NATO member countries, as well as members of the Gulf Corporation Council (GCC), are amongst the 30 invited countries to witness the agreement signing event

From India, ambassador P Kumaran will attend the ceremony on Saturday. Though India has been a major stakeholder in the neighbouring country, in its peace and the reconciliation process, this will be the first time that it will be officially present in an event where the Taliban is going to be present.

However, as has been reported earlier, in 2018, India had sent two former diplomats in “non-official” capacity to participate in a conference related to Afghanistan peace process in Moscow. Countries including the US, Russia, Iran have been making efforts to push for a peace accord.

US-Taliban Peace Talks: India’s Position

New Delhi has been pushing for a peace and reconciliation process which is Afghan-led, Afghan-owned and Afghan controlled.

And has been ensuring that terrorists and their proxies do not re-locate in any “ungoverned spaces”.

US-Taliban Agreement

It will be signed by the US special envoy for Afghanistan Zalmay Khalilzad and Taliban representatives. This agreement is expected to lead to a permanent cease-fire.

It will be signed in Doha on Saturday, in the presence of representatives for around 30 countries including India.

In a statement, the US Secretary of State Mike Pompeo has said, “The deal envisions guarantees from the Taliban that Afghanistan will not be used to attack the US or its allies.”

Once the agreement is inked then Intra-Afghan negotiations will start and this will be one of the major step towards delivering a comprehensive and permanent ceasefire in the neighbouring country and will also pave the way for future political road map.

What Do Experts Say?

Experts remained divided over India’s approach while sharing their views with Financial Express Online.

Prof Rajesh Rajagopalan, School of International Studies, JNU states, “India’s willingness to attend the signing of the peace deal between the US and the Taliban in Doha is an implicit recognition that India’s policy on Afghanistan has failed. This should not come as a surprise. India was willing to invest cash and diplomacy on the problem but for preventing the Taliban from coming to power, this was way insufficient. If India was really serious about it, it should have been willing to take risks and adopt harder options. It required a willingness to potentially take some losses–which is what is meant by risk-acceptance. But Indian politicians and bureaucrats are extremely risk-averse. And the wages of such risk-averseness is that you only get to go to the signing of peace deals, not on their making.”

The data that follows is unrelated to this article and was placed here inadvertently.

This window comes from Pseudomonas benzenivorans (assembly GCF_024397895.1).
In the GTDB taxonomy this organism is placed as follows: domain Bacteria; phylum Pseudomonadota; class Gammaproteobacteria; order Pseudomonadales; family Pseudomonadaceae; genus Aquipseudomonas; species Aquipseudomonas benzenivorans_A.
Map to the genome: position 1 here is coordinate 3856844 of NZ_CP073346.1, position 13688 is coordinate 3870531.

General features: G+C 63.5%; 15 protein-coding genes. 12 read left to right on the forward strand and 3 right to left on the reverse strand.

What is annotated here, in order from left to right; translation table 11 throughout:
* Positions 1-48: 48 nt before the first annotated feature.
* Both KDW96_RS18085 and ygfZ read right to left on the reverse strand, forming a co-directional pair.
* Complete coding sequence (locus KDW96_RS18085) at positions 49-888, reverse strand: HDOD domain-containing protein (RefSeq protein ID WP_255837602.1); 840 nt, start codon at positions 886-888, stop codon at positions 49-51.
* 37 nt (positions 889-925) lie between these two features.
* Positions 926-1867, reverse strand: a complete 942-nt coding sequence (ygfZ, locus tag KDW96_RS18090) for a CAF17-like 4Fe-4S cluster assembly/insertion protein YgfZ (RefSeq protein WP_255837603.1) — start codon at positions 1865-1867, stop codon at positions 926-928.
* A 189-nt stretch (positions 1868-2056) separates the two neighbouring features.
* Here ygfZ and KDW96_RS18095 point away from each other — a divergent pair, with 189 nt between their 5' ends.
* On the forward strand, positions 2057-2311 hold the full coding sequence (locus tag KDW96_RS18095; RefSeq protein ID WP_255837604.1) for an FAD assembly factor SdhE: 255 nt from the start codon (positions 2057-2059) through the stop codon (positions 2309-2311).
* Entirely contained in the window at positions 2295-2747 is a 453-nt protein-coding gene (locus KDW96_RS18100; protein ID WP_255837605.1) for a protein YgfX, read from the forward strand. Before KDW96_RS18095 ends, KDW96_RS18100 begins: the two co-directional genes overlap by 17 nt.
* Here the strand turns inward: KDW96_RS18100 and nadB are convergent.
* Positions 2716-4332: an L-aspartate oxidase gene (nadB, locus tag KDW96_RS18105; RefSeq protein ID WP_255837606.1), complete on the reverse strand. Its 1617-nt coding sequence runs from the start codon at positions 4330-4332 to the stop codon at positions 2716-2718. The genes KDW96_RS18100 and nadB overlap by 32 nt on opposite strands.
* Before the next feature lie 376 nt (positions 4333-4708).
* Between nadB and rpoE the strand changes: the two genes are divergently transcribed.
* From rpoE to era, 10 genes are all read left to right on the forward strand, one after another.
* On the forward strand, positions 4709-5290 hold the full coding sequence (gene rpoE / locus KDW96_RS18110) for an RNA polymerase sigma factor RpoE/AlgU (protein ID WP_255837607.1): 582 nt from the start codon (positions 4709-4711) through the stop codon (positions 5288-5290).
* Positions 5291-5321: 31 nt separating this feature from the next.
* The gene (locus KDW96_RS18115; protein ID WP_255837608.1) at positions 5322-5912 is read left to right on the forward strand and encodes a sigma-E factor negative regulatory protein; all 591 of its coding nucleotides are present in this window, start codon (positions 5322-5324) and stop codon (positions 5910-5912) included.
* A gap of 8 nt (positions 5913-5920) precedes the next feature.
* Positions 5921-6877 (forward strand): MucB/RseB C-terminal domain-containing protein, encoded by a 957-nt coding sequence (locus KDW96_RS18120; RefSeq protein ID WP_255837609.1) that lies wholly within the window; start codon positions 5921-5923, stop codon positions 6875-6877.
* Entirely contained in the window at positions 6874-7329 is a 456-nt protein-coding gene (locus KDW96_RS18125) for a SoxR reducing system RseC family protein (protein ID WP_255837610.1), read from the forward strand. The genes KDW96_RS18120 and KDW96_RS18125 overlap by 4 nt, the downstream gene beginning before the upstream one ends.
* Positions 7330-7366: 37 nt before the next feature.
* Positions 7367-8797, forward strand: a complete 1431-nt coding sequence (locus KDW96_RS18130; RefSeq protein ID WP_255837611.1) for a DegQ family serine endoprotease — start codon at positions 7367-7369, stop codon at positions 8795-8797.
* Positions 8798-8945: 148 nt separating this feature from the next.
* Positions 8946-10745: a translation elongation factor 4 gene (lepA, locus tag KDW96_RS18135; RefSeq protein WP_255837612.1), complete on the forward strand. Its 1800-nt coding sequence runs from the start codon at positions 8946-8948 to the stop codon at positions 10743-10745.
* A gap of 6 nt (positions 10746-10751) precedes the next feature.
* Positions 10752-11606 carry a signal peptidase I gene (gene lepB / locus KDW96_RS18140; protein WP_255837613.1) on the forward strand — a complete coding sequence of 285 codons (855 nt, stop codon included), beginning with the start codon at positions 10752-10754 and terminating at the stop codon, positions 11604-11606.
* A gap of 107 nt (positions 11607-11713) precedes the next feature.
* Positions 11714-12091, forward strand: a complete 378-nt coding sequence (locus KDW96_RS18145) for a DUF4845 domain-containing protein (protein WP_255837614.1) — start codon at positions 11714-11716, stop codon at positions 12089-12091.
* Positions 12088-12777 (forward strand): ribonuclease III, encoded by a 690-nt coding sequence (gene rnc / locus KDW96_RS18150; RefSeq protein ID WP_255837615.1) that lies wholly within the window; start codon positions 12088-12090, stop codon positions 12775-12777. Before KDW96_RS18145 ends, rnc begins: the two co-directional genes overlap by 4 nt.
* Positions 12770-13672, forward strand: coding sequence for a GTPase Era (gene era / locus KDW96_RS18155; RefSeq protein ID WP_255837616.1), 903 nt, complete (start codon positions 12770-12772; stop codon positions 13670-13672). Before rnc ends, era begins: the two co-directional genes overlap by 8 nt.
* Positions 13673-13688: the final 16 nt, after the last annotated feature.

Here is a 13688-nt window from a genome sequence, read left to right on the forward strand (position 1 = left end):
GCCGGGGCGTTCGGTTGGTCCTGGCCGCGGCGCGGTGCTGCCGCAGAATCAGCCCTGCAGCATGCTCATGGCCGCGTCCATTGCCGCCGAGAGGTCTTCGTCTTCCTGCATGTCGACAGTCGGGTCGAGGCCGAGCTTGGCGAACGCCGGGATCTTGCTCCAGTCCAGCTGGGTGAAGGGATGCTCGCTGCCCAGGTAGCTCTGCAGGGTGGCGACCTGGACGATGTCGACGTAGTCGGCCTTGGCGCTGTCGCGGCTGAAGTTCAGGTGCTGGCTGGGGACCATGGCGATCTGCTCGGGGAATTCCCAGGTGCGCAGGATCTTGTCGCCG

Prof Rajan Kumar, School of International Studies, JNU, says, “This is a prudent move from India’s side. For a long time, India treated the Taliban as a terrorist organization and refused to distinguish them between good and bad categories as done by the US. With the imminent withdrawal of US forces, however, the politics of Afghanistan is likely to turn in favour of the Taliban. Under such circumstances, India doesn’t have much choice if it wants to remain an important player in the region. China and Russia are also engaging with Taliban. The visit of India’s envoy to peace talks should be seen in this light.”

According to Anil Trigunayat, former ambassador to Jordan, Libya & Malta, “It is absolutely pertinent and befitting that India has been invited to the signing ceremony of US-Taliban peace deal. The situation in Afghanistan was discussed with the US President Donald Trump by PM Modi when the US greatly appreciated India’s crucial assistance reconstruction and capacity building of Afghanistan. Developments in Afghanistan directly impact India. Hopefully, the peace deal would lead to meaningful Intra-Afghan dialogue eventually culminating in a peaceful democratic transition. India is a historic and strategic neighbour will continue to support in their development according to the wishes of people of Afghanistan.”